Dear Ms. Hart,
Bess Walsh needs time away from her unhappy marriage. She finds it at the beach house she inherited from her parents. There, in the water, Bess fantasizes about Nick, the boy she loved and lost twenty years before. She touches herself and soon she feels Nick touching her. The lovemaking is intense, unforgettable.
But the next morning Bess is shocked to see that her fantasy lover hasn’t evaporated with the night. Nick is still there, and though physically he hasn’t aged a day since they parted company twenty years earlier, he feels solid and corporeal, and has an emotional maturity he did not have back in those days.
Bess has missed Nick so badly that she does not want to question his reappearance or interrogate his twenty year old disappearance. She knows it must involve something that she won’t like hearing. Instead, she drowns the questions in touch, in passionate sex that makes the rest of the world fade away.
Bess and Nick’s past is revealed in chapters that alternate with the present day storyline. Back then, Bess was a twenty year old college student who came to Bethany Beach to earn money during the summer. The beach house belonged to her grandparents, but to less well-to-do kids like her friend Missy, it made Bess seem like a snob.
At a party at Missy’s house, Bess was attracted to a boy named Nick, whom Missy told her was gay. Like Missy, Nick didn’t have much money, nor did he have much of a family. He was a boy from the wrong side of the tracks. Although back home she had a boyfriend of four years, Andy, Bess had a strong suspicion that Andy was cheating on her. She described Andy to Nick as her “sort of” boyfriend.
When Nick learned that Missy lied to Bess about his sexual orientation, he proposed that Nick and Bess pretend there was something between them to get back at Missy. Bess agreed, but the game became more than that to her. Even after being warned about Nick’s bad reputation, she couldn’t help being drawn to him.
Now, twenty years later, the attraction is just as potent. Bess only leaves the house to get groceries, and spends most of her time in bed with Nick. When, on one shopping trip, Bess stops at Sugarland, the caramel corn shop where she worked back in the old days, she’s surprised to find that Eddie, who was an awkward, geeky boy with a crush on her back then, now owns the business. Bess tells Eddie that her teenage sons will be coming to stay with her soon, and he suggests that they can work at Sugarland. But these intrusions of the real world are forgotten when Bess returns home to Nick’s arms.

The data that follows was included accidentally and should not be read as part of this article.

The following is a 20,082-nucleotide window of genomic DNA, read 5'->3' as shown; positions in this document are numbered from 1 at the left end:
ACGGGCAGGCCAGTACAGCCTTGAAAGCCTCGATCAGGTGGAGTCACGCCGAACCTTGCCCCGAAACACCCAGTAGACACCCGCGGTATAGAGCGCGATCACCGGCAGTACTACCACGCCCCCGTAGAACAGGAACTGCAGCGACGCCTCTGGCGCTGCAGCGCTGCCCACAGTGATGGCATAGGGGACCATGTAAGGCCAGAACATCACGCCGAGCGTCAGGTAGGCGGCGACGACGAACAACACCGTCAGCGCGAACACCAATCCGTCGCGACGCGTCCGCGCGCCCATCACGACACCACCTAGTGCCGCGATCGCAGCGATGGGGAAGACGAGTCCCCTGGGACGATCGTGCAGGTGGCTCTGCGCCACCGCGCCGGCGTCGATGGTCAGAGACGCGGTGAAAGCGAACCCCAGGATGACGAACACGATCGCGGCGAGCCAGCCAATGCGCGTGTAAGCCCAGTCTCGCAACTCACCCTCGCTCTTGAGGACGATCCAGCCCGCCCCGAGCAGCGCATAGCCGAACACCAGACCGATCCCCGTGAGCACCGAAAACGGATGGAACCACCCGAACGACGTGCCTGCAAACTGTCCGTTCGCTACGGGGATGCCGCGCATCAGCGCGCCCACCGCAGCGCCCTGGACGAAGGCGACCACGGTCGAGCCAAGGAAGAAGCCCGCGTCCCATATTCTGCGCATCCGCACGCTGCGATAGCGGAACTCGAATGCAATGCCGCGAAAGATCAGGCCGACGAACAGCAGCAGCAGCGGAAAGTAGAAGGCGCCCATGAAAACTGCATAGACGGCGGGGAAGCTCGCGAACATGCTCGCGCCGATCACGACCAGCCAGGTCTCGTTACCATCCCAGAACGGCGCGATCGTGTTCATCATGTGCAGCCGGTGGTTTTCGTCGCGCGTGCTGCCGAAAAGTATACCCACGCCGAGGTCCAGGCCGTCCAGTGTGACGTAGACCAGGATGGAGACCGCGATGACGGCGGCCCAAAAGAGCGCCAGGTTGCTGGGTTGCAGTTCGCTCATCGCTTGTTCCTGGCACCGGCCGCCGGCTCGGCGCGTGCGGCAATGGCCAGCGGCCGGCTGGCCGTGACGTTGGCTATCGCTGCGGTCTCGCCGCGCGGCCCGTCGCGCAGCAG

Is Bess losing her mind, and is Nick a manifestation of her imagination? Or is Nick real, at least as real as a spirit can be? Why is the past haunting Bess, and is it possible for her to let go of it? What will happen to Bess’s marriage? What will happen to her relationship with Nick when her teenage sons arrive? And what was it that happened twenty years ago?
These questions are answered slowly over the course of this unusual book, so I will not spoil such discoveries for readers.
I enjoyed Deeper and its two sympathetic protagonists. Both Bess and Nick make mistakes, but both of them are vulnerable, each caring more than they have the courage to show the other for a long time. Knowing there was not going to be a happily ever after for this couple made the book bittersweet and poignant.
Deeper is not a perfect book — the past storyline took a long time to grab a hold of me and to become as interesting as the present day story, since the more mature Nick and Bess had suffered more and therefore had more at stake in their relationship. Also, there was a lot of sex in the present day storyline, and sometimes it felt like too much of a good thing because their emotional relationship interested me more than their physical one.
On another, less significant note, I realize that this may seem like an idiosyncratic nitpick, but I was frequently distracted by Bess’s name. I’m of Bess’s generation and I have never known anyone my age who goes by the name Bess. Beth, Liz, even Betsy, yes. But Bess? No. It sounds grandmotherly to me, and the fact that in the past storyline, none of the other kids her age ever commented on her name seemed odd, when I kept wanting to substitute “Beth” in my mind.
But I was won over by the book’s freshness and by the compassion I felt for both Bess and Nick. Their longing for one another was so intense that they wanted to ignore the reality of their situation rather than face what they had lost. While I didn’t understand all the choices Bess had made during the time she and Nick were apart, I wanted her to find happiness somehow. And Nick was even more vulnerable and appealing. How I wished I could turn back the clock for him.
As I was reading, I could almost imagine Deeper as a movie. I could almost see the beach house, the water, and Sugarland. The vivid detail is one of your great strengths as a writer. The way the characters in your books feel real to me, even in a surreal situation like this one, is another.
I kept wishing for an ending in which an older, living Nick reunited with Bess. I knew that such an ending would have been a copout for this book, and that I could expect something more realistic than that from you. When the ending came, it was the right, appropriate ending, and though it was bittersweet, it also satisfied me. B-/B for Deeper.